President Mandel accepts Institutional Changemaker award at 2023 1vyG conference

Inés Garcia

Williams students attended the conference in Philadelphia. (Photo courtesy of Chris Flores)

President Maud S. Mandel delivered a speech on educational access at the 2023 Inter-Ivy First-Generation (1vyG) Conference — one of the largest first-generation student conferences in the country — at the University of Pennsylvania on Feb. 25. In addition to speaking, Mandel also accepted the Institutional Changemaker Award for her initiatives at the College and Brown University.

1vyG was founded in 2014 by a group of students at Brown University as a means of connecting first-generation students at the university with their peers across the Ivy League. The following year, 1vyG hosted 250 first-generation students, as well as alumni and administrators, on Brown’s campus at a conference that would later become an annual event.

In an email to the Record, Mandel explained that she had been granted the award as an acknowledgement of her work at both Williams — where she worked to create the nation’s first all-grant financial aid program — and at Brown, where she established a center for first-generation and low-income students during her tenure as Dean of the College.

However, Mandel also credited others at the College for their work in establishing the grant. “The all-grant initiative at Williams was largely the work of our Office of Admission and Financial Aid, which has been committed to expanding access and opportunity for many years and which has been working tirelessly to expand opportunities for our financially aided students,” she wrote. “In that sense, the award was as much an award for them as for me.”

During her speech, Mandel noted that though the College has worked to provide an education accessible to students of varying means, it still has a history of exclusion. “As a historian, I have to note that there was more to this story: we know the founders [of Williams] didn’t believe everyone was equally deserving of equal rights,” she wrote. “They dispossessed so many others or discounted their humanity.”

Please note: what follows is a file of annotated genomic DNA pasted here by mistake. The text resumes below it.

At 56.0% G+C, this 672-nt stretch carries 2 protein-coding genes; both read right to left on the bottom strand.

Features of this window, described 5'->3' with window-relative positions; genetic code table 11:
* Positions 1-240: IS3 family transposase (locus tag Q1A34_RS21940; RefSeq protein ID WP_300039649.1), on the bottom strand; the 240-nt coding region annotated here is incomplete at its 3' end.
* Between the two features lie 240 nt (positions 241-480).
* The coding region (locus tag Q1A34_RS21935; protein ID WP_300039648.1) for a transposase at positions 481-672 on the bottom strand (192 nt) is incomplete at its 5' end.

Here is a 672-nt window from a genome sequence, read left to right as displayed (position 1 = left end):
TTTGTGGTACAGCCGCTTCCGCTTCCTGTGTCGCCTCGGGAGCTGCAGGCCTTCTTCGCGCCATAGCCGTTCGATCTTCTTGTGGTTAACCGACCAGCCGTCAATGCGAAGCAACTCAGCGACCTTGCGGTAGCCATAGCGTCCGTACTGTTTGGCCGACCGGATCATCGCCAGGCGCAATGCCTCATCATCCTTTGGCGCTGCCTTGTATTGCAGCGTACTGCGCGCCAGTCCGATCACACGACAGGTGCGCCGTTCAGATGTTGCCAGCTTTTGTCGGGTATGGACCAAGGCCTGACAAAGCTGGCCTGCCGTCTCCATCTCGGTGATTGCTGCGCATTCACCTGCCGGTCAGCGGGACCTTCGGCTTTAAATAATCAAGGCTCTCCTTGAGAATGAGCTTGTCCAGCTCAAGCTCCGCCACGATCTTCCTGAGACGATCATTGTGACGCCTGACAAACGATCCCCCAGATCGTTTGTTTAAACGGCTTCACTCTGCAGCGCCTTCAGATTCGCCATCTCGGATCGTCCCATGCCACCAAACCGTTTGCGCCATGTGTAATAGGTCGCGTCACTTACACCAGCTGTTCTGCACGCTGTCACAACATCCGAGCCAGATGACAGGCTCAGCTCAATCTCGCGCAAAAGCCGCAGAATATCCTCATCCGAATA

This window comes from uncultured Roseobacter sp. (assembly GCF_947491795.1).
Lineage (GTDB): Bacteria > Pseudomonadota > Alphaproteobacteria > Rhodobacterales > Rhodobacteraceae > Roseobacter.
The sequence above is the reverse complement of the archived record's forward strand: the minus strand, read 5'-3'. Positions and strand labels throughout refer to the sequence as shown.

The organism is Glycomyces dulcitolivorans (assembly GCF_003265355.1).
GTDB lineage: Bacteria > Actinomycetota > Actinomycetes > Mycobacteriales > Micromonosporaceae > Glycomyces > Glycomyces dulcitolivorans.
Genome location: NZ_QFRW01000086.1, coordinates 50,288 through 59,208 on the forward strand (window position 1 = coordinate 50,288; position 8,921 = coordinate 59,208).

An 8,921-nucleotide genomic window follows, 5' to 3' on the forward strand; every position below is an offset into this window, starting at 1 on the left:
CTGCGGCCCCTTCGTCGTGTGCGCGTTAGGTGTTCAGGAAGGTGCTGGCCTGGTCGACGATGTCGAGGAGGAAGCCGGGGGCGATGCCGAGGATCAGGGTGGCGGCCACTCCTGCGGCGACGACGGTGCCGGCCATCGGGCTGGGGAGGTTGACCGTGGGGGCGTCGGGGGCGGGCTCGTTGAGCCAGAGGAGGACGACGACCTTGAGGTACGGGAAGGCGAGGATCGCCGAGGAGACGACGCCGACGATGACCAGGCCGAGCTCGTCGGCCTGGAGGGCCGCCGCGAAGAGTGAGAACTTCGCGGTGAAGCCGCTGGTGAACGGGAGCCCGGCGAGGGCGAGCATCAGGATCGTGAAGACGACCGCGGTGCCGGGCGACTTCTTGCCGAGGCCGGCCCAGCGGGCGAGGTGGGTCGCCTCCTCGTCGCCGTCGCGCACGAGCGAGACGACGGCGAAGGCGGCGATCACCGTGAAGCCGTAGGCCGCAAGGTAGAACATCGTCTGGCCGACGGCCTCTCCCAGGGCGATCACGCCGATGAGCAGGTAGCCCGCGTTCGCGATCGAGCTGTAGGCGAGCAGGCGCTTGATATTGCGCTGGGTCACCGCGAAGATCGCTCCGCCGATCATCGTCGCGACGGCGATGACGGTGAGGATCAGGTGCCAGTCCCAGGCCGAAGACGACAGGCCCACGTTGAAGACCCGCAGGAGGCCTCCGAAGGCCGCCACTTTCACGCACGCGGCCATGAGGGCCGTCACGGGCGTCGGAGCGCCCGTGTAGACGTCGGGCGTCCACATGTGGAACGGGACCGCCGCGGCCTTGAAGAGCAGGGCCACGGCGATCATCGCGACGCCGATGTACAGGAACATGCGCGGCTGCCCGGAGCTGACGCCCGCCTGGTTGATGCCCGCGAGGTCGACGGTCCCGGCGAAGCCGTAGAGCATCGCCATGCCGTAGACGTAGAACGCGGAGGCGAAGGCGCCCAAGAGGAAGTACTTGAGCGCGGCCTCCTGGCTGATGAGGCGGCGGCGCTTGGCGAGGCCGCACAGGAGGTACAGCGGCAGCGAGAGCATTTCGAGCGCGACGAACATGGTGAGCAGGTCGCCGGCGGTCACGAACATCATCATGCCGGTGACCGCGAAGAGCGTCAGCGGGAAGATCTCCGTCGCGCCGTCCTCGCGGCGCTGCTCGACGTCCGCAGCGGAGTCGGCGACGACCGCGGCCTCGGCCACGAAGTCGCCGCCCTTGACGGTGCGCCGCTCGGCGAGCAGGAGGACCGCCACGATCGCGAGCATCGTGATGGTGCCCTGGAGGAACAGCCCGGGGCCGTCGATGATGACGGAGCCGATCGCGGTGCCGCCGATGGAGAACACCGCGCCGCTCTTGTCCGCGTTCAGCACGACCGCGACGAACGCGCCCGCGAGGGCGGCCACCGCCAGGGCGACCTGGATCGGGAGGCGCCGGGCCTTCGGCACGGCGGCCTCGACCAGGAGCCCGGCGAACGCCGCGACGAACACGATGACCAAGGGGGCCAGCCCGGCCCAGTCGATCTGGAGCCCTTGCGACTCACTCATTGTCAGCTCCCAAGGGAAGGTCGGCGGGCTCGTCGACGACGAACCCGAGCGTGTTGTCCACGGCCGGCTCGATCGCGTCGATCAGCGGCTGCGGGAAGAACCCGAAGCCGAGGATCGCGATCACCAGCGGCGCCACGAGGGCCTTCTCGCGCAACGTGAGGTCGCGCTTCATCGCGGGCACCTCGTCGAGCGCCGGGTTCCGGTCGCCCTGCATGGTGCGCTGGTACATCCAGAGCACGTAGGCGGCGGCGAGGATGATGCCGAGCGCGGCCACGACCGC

Mandel discussed the College’s history of working towards accessibility, detailing its welfare program developed in 1822 and the 1914 Memorial Library, founded in 1920, which allowed students to borrow or use textbooks for free. She described how the College became one of the first institutions of its kind to commit to need-blind admission in 1963 and then evolved again, 50 years later, from a need-blind to a need-seeking admissions process. Despite this progress, Mandel emphasized again it is not only the College that needs to become truly accessible, but its fundamental ideals. “Not ‘Williams’ as a college, or as a diploma, but Williams as a learning opportunity, a time of personal and intellectual growth, and a community that [isn’t] yet truly and wholly affordable,” she wrote.

Before ending the speech, Mandel directly addressed audience members, a few of whom were a part of the Williams Firsts community. “I have hope,” she wrote. “You give me hope. Your knowledge and experience is a form of power: A power of perspectives. A power of ideas. A power of belief — profound belief — in the value of the labor to which we’re all committed.”

In an email to the Record, Chris Flores ’26, one of the students who attended the 2023 1vyG Conference, reflected on the all-grant financial aid program at the College. “I think [the program] was a crucial first step to improving the college experience for all, especially the Firsts here at Williams,” he said. “Considering the size and resources of our school, I think we will look back on this as only logical.”

“I do hope that this program does not convince others that the inequalities and barriers Firsts and so many face have now been erased,” he added.